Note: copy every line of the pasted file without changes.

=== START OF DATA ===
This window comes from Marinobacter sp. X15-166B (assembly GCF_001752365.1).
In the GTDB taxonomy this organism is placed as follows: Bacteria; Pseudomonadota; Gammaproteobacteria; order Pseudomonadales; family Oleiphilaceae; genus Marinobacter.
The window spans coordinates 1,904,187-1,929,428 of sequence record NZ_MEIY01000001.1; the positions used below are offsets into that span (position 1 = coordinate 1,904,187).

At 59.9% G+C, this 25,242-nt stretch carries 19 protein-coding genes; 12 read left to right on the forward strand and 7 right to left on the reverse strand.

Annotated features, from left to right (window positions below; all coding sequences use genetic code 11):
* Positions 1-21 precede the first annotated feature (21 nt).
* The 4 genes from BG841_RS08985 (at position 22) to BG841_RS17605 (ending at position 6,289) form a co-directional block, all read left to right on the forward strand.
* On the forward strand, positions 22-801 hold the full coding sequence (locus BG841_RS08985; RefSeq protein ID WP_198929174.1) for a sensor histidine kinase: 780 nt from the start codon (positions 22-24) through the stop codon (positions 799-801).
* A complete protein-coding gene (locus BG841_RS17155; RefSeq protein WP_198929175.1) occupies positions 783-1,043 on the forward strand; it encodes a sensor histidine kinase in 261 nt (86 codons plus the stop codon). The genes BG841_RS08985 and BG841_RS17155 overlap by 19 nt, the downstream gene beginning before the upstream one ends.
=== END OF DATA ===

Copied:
This window comes from Marinobacter sp. X15-166B (assembly GCF_001752365.1).
In the GTDB taxonomy this organism is placed as follows: Bacteria; Pseudomonadota; Gammaproteobacteria; order Pseudomonadales; family Oleiphilaceae; genus Marinobacter.
The window spans coordinates 1,904,187-1,929,428 of sequence record NZ_MEIY01000001.1; the positions used below are offsets into that span (position 1 = coordinate 1,904,187).

At 59.9% G+C, this 25,242-nt stretch carries 19 protein-coding genes; 12 read left to right on the forward strand and 7 right to left on the reverse strand.

Annotated features, from left to right (window positions below; all coding sequences use genetic code 11):
* Positions 1-21 precede the first annotated feature (21 nt).
* The 4 genes from BG841_RS08985 (at position 22) to BG841_RS17605 (ending at position 6,289) form a co-directional block, all read left to right on the forward strand.
* On the forward strand, positions 22-801 hold the full coding sequence (locus BG841_RS08985; RefSeq protein ID WP_198929174.1) for a sensor histidine kinase: 780 nt from the start codon (positions 22-24) through the stop codon (positions 799-801).
* A complete protein-coding gene (locus BG841_RS17155; RefSeq protein WP_198929175.1) occupies positions 783-1,043 on the forward strand; it encodes a sensor histidine kinase in 261 nt (86 codons plus the stop codon). The genes BG841_RS08985 and BG841_RS17155 overlap by 19 nt, the downstream gene beginning before the upstream one ends.